MENTAL HEALTH: Educate Yourself

Mental health issues are so prevalent in today's world. Of course, mental illnesses have always been a thing and people have always suffered with them; however, we generally are just more aware of people's suffering now, thanks to the media and technological and scientific advances. We are more aware of the illnesses out there, there is more help available and the whole topic of mental health isn't as taboo as it once was. However, despite how far we've come, despite all of these developments, we still have far to go.
As a society as a whole, we are very ignorant. I'm not saying I'm ignorant nor am I calling you ignorant but the only way we can combat big issues is by uniting and realising that this is ALL of our problem. If we start singling people out, we just create more divisions in society, more hierarchies, more marginalised communities, and that is not what we need, especially at the time we are in right now. We need peace, love and togetherness and we can only overcome the world's problems if we do it as one.

There is no denying that we are an ignorant world. Sure, we know that there are people starving in third world countries but we could do more to help, just in the way that we know mental illnesses are a thing yet we don't make much of an effort to educate ourselves on them, when we should.

Millions of people wake up each morning and go out to face the world with a metaphorical dark cloud over their heads and a weight on their shoulders. Millions of people carry out one of the highest forms of bravery 24/7 by fighting a battle inside their own head which is invisible to all around them. That's why it can be so difficult to help people with mental illnesses, they're invisible. Only the people who occupy them know exactly what it's like to have them, only they know what they are going through and only they know how hard it is for them to explain the pain they are enduring. This makes it tough too because, if only the person with a mental illness knows what kind of help they need, how can someone without said mental illness help them, especially if the person with the illness finds it a difficult topic to speak about? It can often lead to people thinking they are helping but, actually, they're making things worse. For example, you may think that repeating to someone over and over whilst they're having a panic attack "Just breathe," is helping but it’s probably doing the opposite. So, the only way we can know how to help people who are suffering with mental illnesses is to educate ourselves on them.

Mental illness is such a personal thing. Millions of people have the same type of illness but they will all suffer in a different way. Like I said, it's inside your own head and everyone's mind works in a different way, therefore, it would be impossible to write a rule book on how to help people deal with their mental illnesses that works universally. Different people want different things. However, we can educate ourselves on the basics and then, when we know the person in more depth and when we are closer to them, we can understand their individual wants and needs. But, we have to start somewhere and SURELY doing something is better than doing nothing? You're never going to know everything there is to know about every mental illness - no one is expecting you to. However, what you can do is start educating yourself on the world of mental illness and teach yourself a few things you didn't know before. If we all had a little more knowledge on mental illnesses than we currently do, we could save lives. Knowing a little is better than knowing nothing.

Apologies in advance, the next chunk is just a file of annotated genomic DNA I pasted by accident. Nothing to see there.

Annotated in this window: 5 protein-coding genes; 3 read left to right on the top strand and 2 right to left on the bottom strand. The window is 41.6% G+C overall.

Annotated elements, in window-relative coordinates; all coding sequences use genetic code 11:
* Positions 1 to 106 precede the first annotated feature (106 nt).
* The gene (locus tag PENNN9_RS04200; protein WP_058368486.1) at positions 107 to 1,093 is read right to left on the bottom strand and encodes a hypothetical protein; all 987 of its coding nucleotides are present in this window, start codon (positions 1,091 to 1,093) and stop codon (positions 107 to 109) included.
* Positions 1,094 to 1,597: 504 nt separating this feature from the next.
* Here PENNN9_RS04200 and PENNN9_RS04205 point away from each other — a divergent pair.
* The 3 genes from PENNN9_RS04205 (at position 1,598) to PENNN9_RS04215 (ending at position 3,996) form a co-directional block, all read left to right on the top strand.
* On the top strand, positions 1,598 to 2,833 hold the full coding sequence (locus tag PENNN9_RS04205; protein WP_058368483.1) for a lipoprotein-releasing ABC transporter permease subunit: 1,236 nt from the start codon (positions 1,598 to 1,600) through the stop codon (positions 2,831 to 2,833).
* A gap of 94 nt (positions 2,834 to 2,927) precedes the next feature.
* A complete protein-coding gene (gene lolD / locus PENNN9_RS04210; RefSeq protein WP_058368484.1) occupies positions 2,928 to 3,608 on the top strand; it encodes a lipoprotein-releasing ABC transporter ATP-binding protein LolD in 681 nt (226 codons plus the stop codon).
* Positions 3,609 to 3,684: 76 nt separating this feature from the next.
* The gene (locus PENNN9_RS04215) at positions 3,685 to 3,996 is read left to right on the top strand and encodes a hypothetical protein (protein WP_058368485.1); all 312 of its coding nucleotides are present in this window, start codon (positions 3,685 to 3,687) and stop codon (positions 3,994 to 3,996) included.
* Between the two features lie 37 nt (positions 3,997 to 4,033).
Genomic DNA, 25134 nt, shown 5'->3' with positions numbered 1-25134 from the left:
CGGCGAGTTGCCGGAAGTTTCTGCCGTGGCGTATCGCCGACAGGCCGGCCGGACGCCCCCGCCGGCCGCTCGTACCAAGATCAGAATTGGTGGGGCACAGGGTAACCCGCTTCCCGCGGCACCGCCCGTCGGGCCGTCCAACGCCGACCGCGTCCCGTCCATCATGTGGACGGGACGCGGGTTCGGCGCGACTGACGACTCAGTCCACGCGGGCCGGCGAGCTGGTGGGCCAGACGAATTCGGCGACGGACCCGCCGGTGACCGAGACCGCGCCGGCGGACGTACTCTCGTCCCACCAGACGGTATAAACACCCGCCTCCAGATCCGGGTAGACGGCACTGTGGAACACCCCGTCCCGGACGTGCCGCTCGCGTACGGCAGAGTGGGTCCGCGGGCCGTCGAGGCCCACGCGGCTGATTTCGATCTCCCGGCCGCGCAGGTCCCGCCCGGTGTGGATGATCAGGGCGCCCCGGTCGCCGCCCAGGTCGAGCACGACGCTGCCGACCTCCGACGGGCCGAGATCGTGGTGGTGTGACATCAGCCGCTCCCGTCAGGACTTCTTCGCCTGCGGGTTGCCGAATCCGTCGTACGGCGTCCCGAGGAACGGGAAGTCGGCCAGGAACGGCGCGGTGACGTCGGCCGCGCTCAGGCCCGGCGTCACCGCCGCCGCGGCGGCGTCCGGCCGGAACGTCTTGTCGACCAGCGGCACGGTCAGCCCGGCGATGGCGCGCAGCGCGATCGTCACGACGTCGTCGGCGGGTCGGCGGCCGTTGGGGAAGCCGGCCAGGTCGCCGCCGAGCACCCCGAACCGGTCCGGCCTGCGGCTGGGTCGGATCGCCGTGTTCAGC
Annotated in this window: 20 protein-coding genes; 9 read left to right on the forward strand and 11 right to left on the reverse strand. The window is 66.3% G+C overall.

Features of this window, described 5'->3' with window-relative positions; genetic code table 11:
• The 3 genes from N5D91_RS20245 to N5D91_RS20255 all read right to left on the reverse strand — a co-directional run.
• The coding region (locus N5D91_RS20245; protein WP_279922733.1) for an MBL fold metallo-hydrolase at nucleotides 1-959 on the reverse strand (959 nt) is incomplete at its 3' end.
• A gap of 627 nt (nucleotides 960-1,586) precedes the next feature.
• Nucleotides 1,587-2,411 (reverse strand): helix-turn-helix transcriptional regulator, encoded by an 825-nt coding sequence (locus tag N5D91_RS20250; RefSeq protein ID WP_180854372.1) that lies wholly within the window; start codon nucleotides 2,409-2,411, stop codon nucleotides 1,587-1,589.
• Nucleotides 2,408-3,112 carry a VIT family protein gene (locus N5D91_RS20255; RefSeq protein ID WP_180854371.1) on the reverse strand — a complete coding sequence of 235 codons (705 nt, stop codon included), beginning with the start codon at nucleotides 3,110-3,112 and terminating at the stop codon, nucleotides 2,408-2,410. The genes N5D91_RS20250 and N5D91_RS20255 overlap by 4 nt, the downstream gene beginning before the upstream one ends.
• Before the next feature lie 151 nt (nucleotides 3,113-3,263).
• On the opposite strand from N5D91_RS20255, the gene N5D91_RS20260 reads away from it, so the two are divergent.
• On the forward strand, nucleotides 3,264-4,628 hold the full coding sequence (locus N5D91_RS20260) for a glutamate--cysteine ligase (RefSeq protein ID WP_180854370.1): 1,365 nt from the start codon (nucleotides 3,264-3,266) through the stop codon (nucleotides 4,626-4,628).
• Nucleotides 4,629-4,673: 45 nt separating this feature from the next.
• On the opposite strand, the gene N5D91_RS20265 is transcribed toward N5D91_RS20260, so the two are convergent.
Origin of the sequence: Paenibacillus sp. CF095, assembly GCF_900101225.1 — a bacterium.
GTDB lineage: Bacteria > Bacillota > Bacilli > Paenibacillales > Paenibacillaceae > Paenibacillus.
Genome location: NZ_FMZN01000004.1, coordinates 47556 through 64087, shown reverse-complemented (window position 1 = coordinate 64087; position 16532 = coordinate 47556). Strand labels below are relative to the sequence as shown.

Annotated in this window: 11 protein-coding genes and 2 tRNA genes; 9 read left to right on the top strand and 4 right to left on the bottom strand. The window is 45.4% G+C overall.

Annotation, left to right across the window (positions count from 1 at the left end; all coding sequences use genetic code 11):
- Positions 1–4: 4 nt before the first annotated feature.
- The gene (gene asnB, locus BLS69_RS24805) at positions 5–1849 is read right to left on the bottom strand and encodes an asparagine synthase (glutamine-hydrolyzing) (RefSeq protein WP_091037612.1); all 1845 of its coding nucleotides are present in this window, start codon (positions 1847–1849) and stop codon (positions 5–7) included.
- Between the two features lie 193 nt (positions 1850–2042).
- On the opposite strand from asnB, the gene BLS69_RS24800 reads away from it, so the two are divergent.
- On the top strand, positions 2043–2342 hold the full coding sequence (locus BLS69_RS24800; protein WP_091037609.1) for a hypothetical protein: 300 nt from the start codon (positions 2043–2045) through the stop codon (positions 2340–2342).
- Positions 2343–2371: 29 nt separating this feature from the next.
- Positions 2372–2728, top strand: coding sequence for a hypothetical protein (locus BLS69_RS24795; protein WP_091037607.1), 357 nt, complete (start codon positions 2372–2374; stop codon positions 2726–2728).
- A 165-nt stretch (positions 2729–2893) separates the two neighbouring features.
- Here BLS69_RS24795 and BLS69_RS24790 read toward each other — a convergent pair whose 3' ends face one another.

It is incredibly rude, I think, to walk around each day knowing nothing or not caring to know anything, about the world of mental illness, especially when there are SO many people around you experiencing them and especially when there is a chance of you suffering with your mental health at some point in your life too. That's the thing, though; people don't really care to know unless it happens to them. People don't read up on illnesses until they have them themselves, which is wrong. We should all be making an effort to learn more about mental illnesses in a bid to create a more accepting, positive and caring society. Plus, I can guarantee that, if everyone knew a bit more about mental illnesses, the stigma around them would be removed. People judge those with mental illnesses because they do not understand them nor can they empathise with them. The truth is, you do not need to have a mental illness yourself to be able to understand those who do. DO NOT have that "I don't have a mental illness so it isn’t my problem" attitude. It is downright rude. We need to work together to help dispel damaging myths and misconceptions surrounding all mental illnesses if we want to create a better world for future generations and if we want to save lives that are lost unnecessarily in their thousands each week.